djr-2020-06-14-liv-column-felderp1

Little Pogo

I have a dilemma that is both cute and fascinating, but has the potential to wreak havoc in my Certified Wildlife Habitat garden.

A lot of drama gets played out in our cultivated but still eat-or-get-eaten microcosm of the larger world. Good gardeners learn to live and let live, within reason. I mean, lady beetles won’t survive without aphids to eat, lightning bugs need tall grassy weeds for their glowworm larvae and don’t be smug about having butterflies without tolerating a few plant-eating caterpillars.

My approach to garden critters is selective acceptance, the opposite of selective indignation in which we take umbrage at certain things while embracing very similar others. Sorta like the woman who told me she thought glass bottle trees are tacky, yet hangs colorful baubles from holes in her ears.

My default, in my overstuffed cottage garden, is that it’s all good until proven otherwise. I appreciate the whole web of life thing, going way beyond the expected delight in songbirds, hummingbirds, owls, bats, butterflies, pollinating bees and lady beetles. And wildflowers. Those are easy. But I also allow room to roam for tree frogs, toads, several kinds of lizards, and even small non-venomous snakes. My plot of ground, though in the middle of the city, supports several different kinds of each, with their unique roles and fairly predictable habits.

There is some unease, of course. Because of a lifelong knee-jerk reaction (and its accompanying little girl squeal), I tolerate but keep a wary eye on big spiders, fire ant mounds, and active wasp nests in inconvenient locations. And I make sure to bury fresh compostables deep in my leaf pile to reduce the attraction to rodents and slugs.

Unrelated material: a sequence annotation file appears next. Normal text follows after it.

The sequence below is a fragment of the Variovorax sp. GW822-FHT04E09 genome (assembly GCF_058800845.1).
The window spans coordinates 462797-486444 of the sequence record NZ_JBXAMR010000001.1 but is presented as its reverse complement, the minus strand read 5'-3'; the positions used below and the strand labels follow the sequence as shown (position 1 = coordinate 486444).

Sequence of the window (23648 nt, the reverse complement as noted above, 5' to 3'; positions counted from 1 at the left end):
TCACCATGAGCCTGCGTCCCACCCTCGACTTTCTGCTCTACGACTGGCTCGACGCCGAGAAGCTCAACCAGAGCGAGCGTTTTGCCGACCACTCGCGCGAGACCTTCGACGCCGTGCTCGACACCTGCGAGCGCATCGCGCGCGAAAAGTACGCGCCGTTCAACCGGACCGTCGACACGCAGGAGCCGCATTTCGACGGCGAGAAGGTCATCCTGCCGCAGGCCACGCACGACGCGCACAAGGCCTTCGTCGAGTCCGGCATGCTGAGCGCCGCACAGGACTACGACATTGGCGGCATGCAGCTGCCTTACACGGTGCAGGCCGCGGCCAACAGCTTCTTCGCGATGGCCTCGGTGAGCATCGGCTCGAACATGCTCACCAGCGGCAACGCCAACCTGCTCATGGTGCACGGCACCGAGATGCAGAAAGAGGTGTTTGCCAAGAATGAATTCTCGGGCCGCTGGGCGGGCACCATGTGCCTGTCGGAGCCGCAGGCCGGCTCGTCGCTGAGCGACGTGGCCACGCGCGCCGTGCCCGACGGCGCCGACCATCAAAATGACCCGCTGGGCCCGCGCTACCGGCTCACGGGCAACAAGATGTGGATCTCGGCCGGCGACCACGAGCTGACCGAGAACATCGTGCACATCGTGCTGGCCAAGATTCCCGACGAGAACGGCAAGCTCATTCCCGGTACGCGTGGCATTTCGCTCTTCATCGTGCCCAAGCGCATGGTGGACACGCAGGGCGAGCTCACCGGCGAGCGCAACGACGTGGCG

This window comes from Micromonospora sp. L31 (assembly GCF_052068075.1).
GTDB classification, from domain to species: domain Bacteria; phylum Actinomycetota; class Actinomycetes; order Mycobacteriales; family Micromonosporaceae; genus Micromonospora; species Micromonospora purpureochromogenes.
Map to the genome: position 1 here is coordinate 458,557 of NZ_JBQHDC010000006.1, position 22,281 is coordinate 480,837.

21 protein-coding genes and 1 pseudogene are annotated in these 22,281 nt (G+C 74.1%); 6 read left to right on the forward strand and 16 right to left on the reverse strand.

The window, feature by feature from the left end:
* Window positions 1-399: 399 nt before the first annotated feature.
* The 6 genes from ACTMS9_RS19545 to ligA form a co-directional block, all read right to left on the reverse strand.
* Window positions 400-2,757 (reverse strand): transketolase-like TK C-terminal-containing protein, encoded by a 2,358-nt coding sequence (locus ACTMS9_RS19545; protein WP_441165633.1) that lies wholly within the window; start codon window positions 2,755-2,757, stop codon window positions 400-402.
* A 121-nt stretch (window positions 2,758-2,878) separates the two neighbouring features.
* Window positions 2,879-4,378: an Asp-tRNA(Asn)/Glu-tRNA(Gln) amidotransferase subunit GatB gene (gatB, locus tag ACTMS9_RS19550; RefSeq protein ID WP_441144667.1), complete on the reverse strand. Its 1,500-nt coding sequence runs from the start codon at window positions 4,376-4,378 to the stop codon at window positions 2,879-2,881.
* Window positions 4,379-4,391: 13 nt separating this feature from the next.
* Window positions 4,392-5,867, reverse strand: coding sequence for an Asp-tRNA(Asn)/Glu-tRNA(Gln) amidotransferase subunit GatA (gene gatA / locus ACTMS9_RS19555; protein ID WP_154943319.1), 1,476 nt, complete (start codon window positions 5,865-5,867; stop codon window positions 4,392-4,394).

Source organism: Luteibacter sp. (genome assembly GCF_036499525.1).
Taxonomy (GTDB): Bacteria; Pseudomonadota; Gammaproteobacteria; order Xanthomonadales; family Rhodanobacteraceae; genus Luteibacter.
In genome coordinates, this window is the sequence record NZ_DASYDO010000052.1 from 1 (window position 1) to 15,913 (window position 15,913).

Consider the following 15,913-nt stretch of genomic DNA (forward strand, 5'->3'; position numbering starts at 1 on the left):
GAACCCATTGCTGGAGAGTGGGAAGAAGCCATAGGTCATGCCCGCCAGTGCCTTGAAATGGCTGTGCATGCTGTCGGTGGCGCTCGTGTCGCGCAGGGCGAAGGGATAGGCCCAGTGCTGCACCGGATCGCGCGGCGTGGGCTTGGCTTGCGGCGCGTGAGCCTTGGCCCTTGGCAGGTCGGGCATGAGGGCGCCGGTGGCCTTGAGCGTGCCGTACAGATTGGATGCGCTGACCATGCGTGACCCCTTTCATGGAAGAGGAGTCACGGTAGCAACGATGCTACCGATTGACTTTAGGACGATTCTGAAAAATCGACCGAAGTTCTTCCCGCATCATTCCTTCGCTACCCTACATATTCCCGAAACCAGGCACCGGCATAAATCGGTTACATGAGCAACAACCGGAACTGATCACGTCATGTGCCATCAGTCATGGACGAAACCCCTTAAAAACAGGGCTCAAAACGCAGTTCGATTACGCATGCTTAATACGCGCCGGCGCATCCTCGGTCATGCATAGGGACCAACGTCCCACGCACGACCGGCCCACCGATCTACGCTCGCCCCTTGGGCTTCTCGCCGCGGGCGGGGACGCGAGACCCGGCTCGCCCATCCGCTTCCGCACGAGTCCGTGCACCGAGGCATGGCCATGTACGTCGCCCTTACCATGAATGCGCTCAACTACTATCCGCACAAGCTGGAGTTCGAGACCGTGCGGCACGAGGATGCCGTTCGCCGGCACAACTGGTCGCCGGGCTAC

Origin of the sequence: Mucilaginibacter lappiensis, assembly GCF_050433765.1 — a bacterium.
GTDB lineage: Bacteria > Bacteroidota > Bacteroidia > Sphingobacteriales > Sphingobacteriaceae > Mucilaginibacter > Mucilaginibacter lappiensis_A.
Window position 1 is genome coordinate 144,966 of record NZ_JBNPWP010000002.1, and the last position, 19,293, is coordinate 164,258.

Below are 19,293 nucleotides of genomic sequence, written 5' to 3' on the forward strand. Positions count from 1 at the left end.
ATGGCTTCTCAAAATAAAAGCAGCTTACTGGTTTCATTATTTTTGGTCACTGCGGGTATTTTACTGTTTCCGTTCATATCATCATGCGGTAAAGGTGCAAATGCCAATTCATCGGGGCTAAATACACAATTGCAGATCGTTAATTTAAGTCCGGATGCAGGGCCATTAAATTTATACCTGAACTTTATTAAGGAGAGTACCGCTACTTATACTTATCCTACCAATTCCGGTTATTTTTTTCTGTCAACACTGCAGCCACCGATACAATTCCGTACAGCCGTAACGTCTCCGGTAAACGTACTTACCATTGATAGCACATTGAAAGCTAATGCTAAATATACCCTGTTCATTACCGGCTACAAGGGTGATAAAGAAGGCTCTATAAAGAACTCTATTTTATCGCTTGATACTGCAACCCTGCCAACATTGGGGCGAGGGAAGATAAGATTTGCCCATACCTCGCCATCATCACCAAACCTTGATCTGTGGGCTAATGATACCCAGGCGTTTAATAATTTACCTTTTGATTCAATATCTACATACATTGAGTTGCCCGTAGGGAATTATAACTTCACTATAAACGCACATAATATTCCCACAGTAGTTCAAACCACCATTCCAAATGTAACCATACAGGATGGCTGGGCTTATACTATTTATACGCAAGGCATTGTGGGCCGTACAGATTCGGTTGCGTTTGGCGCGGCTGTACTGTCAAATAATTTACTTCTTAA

And in spite of their general creepiness or naughty behavior, I tolerate raccoons, possums, and, grudgingly, squirrels. As if there was much I could do about the latter – funny how so many people call or email me expecting reliable advice for dealing with squirrels, when I wish I could keep them off my own bird feeders and tomato plants. And, knock on wood, I’m relieved to not have any rabbits, deer, or voles and their voracious vegan appetites.

But it isn’t all nirvana in my little corner of paradise. I actively ban some wildlife that’s too risky to my plants, other creatures, and me. No wiggle room for venomous snakes, neighbors’ kids, and feral or free-roaming pet cats. Appreciate them all, but nope, not in my little garden.

But they are all part of the web, and I believe after 40 years of trying different approaches that the best tactics are, in descending order, ignoring or planning them in as best you can, using barriers and mechanical controls (fence for deer, traps for smaller noxious animals, netting or squashing for bugs when practical), and resorting to poisons only in specific instances where losing a plant, pet, or finger is likely.

Here’s my current dilemma: A neighbor found an orphaned possum joey, North America’s only marsupial. He was going to release the vulnerable baby into the woods, which would mean certain death by predation or starvation. So, dusting off my years-ago training in wildlife rehab, I took it in. Made a nice roomy cage with protection from weather, and branches to climb to build up agility. Being careful to not try to domesticate it, I have provided fresh water and fed it dry cat food supplemented with fruit, eggs, worms, and big slugs (of which I have plenty in spite of the lizards and toads).

Little Pogo will soon be ready to go out on its own. Now what?

FELDER RUSHING is a Mississippi author, columnist, and host of the “Gestalt Gardener” on MPB Think Radio. Email gardening questions to rushingfelder@yahoo.com.

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